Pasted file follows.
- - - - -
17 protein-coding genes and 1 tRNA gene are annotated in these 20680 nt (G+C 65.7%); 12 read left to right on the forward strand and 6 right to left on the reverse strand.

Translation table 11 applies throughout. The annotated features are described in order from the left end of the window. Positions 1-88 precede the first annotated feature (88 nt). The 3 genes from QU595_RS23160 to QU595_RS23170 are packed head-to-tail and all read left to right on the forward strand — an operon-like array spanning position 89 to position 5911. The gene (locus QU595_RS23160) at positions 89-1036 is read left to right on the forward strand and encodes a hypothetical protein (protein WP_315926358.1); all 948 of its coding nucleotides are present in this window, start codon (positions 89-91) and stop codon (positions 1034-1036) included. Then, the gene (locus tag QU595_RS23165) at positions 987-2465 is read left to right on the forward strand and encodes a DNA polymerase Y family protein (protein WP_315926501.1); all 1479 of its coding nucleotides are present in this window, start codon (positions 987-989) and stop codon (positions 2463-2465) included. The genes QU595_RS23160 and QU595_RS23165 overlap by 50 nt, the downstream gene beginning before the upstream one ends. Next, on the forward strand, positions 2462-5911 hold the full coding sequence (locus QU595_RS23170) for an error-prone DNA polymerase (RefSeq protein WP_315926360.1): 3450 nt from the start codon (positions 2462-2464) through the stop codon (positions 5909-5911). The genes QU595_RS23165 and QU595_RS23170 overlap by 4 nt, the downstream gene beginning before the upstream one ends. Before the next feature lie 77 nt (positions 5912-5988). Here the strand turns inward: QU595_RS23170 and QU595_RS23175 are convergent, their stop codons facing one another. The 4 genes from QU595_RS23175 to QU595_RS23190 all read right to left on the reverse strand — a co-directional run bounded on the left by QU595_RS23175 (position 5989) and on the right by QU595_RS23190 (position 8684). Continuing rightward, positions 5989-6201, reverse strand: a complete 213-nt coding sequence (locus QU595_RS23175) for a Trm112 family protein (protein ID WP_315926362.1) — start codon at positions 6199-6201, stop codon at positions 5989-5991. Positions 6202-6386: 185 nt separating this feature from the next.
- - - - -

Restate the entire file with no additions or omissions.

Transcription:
17 protein-coding genes and 1 tRNA gene are annotated in these 20680 nt (G+C 65.7%); 12 read left to right on the forward strand and 6 right to left on the reverse strand.

Translation table 11 applies throughout. The annotated features are described in order from the left end of the window. Positions 1-88 precede the first annotated feature (88 nt). The 3 genes from QU595_RS23160 to QU595_RS23170 are packed head-to-tail and all read left to right on the forward strand — an operon-like array spanning position 89 to position 5911. The gene (locus QU595_RS23160) at positions 89-1036 is read left to right on the forward strand and encodes a hypothetical protein (protein WP_315926358.1); all 948 of its coding nucleotides are present in this window, start codon (positions 89-91) and stop codon (positions 1034-1036) included. Then, the gene (locus tag QU595_RS23165) at positions 987-2465 is read left to right on the forward strand and encodes a DNA polymerase Y family protein (protein WP_315926501.1); all 1479 of its coding nucleotides are present in this window, start codon (positions 987-989) and stop codon (positions 2463-2465) included. The genes QU595_RS23160 and QU595_RS23165 overlap by 50 nt, the downstream gene beginning before the upstream one ends. Next, on the forward strand, positions 2462-5911 hold the full coding sequence (locus QU595_RS23170) for an error-prone DNA polymerase (RefSeq protein WP_315926360.1): 3450 nt from the start codon (positions 2462-2464) through the stop codon (positions 5909-5911). The genes QU595_RS23165 and QU595_RS23170 overlap by 4 nt, the downstream gene beginning before the upstream one ends. Before the next feature lie 77 nt (positions 5912-5988). Here the strand turns inward: QU595_RS23170 and QU595_RS23175 are convergent, their stop codons facing one another. The 4 genes from QU595_RS23175 to QU595_RS23190 all read right to left on the reverse strand — a co-directional run bounded on the left by QU595_RS23175 (position 5989) and on the right by QU595_RS23190 (position 8684). Continuing rightward, positions 5989-6201, reverse strand: a complete 213-nt coding sequence (locus QU595_RS23175) for a Trm112 family protein (protein ID WP_315926362.1) — start codon at positions 6199-6201, stop codon at positions 5989-5991. Positions 6202-6386: 185 nt separating this feature from the next.